There’s a lot to consider when you enter a vendor relationship. Even after you’ve completed your due diligence and selected a vendor, the ongoing monitoring duties should be designed to keep you well informed of your vendor’s actions.
Sometimes, vendors are acquired, especially in today’s business climate, which can create a lot of operational changes quickly. Even if the merger is intended for good, there may be some unintended consequences to your organization. Read on to discover how you should react when your software vendor goes through an acquisition.
How Will the Acquisition Affect You?
If one of your vendors is acquired by another organization, you should expect at least a little disruption to your processes. The level of this disruption will likely vary depending on the reason behind the merger. Was the acquisition motivated purely out of financial gain? Or, maybe they were acquired for the technology or to discontinue the product altogether.
It can be difficult to foresee the true outcome of what the merger will mean - was your vendor's software being purchased for the technology or is it a purchase to discontinue the product entirely, or to transition you to a new product? What if you don't want change?
If you’re a vendor manager, particularly one who has been through this before, you know it’s time to break out the shovels – not to clear snow, but to dig into the due diligence. You may be asked some questions in your following exams about what you did and how you reacted.
Do Your Due Diligence on the New Vendor
You should essentially treat the acquirer as a new vendor, meaning that they need to be fully evaluated through your due diligence process. This may even be the right opportunity to change vendors if your needs have changed.
Here are some due diligence examples to take after an acquisition:
- Create a list of questions to ask the acquirer. This could include the following:
- What were the reasons behind the acquisition?
- Is there a roadmap for the product post acquisition?
- What are the future plans for the acquired company's leadership, account management and customer support?
- If the acquisition includes new software, what is the estimated cost, impact and timeline?
- Speak to some of the acquirer's current customers and ask the following:
- Does the vendor consistently meet deadlines?
- How would you rate their customer service?
- What is the reputation of the acquirer's own software or services? Are there bugs and patches? How quickly and how often are they fixed?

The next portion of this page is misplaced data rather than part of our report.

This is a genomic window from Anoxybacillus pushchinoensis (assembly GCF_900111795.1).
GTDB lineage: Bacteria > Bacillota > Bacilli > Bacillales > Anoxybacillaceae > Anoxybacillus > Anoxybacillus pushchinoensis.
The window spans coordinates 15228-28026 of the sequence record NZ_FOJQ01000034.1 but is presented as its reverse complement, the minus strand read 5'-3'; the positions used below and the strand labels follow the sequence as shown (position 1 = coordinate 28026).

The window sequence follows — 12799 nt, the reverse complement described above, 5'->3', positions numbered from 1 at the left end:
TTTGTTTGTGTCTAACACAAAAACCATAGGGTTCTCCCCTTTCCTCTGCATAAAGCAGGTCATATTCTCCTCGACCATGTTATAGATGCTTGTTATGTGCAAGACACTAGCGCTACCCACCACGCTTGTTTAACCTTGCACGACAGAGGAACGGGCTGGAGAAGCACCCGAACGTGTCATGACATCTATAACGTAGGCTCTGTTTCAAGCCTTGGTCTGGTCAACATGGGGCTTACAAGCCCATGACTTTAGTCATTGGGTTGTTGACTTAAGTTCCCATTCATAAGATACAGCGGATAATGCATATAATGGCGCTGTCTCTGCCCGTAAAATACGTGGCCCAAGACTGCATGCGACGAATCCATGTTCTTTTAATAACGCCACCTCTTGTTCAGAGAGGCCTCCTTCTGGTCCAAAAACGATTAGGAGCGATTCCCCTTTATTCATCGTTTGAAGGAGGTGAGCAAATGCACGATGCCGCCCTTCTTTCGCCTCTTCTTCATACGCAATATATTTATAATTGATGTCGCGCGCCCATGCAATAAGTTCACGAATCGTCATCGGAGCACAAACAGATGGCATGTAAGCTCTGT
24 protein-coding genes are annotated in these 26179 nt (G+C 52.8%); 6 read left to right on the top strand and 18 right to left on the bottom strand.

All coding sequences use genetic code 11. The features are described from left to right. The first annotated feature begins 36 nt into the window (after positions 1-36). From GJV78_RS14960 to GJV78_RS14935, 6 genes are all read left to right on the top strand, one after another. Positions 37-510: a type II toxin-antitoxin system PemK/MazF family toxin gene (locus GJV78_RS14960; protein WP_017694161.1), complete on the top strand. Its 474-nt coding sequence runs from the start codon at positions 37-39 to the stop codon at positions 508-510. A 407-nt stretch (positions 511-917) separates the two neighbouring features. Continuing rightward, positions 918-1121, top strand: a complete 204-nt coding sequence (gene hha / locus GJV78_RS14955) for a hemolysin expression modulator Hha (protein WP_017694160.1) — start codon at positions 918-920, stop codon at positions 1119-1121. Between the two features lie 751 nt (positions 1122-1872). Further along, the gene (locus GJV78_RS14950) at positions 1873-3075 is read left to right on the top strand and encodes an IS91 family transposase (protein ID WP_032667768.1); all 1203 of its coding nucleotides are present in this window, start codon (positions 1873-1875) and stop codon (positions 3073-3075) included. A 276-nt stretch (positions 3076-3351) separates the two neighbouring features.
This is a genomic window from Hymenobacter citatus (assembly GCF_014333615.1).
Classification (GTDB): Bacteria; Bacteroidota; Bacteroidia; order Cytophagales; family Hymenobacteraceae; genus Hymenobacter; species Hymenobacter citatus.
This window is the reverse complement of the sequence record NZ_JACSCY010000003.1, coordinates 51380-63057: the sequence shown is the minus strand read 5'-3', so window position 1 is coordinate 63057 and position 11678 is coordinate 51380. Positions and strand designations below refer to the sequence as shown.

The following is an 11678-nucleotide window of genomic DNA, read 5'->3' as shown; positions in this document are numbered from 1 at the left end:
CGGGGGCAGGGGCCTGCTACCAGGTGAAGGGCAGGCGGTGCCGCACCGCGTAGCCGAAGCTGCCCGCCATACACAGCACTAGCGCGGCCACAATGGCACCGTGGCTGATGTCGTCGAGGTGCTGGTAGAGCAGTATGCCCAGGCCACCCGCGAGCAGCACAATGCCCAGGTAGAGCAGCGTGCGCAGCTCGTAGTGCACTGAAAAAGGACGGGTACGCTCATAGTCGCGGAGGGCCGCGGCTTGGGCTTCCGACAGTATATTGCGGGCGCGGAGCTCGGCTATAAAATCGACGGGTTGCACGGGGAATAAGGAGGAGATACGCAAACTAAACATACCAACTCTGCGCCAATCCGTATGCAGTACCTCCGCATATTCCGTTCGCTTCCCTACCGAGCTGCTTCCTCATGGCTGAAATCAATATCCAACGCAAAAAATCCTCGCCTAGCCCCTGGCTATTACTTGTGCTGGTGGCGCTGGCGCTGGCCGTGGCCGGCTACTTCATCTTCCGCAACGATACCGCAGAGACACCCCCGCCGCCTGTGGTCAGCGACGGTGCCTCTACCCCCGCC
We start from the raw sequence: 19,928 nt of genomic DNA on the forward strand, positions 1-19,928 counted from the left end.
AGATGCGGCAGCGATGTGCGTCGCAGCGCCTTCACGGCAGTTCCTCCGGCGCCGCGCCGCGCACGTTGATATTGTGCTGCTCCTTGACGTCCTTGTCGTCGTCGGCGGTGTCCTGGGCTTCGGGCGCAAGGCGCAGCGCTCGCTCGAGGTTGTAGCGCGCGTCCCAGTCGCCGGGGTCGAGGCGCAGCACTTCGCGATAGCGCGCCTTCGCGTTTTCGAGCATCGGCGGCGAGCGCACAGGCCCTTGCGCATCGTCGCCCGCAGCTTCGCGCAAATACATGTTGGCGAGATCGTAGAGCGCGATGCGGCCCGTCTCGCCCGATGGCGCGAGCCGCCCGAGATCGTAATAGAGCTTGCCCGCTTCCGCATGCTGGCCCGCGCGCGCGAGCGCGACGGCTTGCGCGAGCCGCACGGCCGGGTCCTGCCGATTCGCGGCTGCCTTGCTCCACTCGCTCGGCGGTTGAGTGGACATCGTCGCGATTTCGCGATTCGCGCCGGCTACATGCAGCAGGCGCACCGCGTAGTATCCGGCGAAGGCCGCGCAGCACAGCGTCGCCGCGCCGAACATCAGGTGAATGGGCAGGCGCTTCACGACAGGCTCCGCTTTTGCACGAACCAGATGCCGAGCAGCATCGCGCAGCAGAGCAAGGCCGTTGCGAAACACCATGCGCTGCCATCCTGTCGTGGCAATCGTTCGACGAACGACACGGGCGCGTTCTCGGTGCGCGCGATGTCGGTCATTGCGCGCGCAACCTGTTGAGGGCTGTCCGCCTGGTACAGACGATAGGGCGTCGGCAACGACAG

- Request a time to speak with management.
- Update your due diligence to reflect what you need to know about the acquirers who are new to the relationship and what the resulting merged organization may look like.
Don't Be a Victim of the Acquisition
Whatever the reason for the acquisition, you don't want to become victim to it. Have a plan in place to address these possible issues:
- The product you use ceases to exist
- There's a decrease in the quality of the vendor's customer support or services.
- The vendor increases its prices.
If one intent of the merger is to reduce costs, then it may have a domino effect:
- Decrease in staff maintenance of system security: Cutting staff is usually the quickest way to cut costs, which can put your organization at an increased risk for security issues.
- Declining service levels: After cutting staff, there's the risk of poor service levels, which may include but isn't limited to a delay in call backs.
- Reduction in product development: You may also see a significant reduction in spending on product development. This may cause concern if the software you're using becomes a legacy product that will be sunsetted. You may be facing bugs, unresolved issues, long waiting periods, downtimes and more.
Active Monitoring of the New Vendor
After the acquisition, it's important to monitor the performance of your new vendor. Ask yourself the following questions:
- Is your vendor still performing at the same level?
- What has the new vendor committed to you?
- Have the vendor's core competencies changed?
- Have they reduced staff or replaced key management with less experienced people?
Have an Exit Strategy
Acquisitions can potentially get messy and cause issues for both parties. It’s wise to protect yourself if the merger or acquisition causes unintended consequences. Plan your exit strategy well in advance and prepare to have a discussion with the acquirer’s management team to understand the impact of the changes.
In the chance that one of your vendors gets acquired, ensure your do your due diligence. Download the checklist.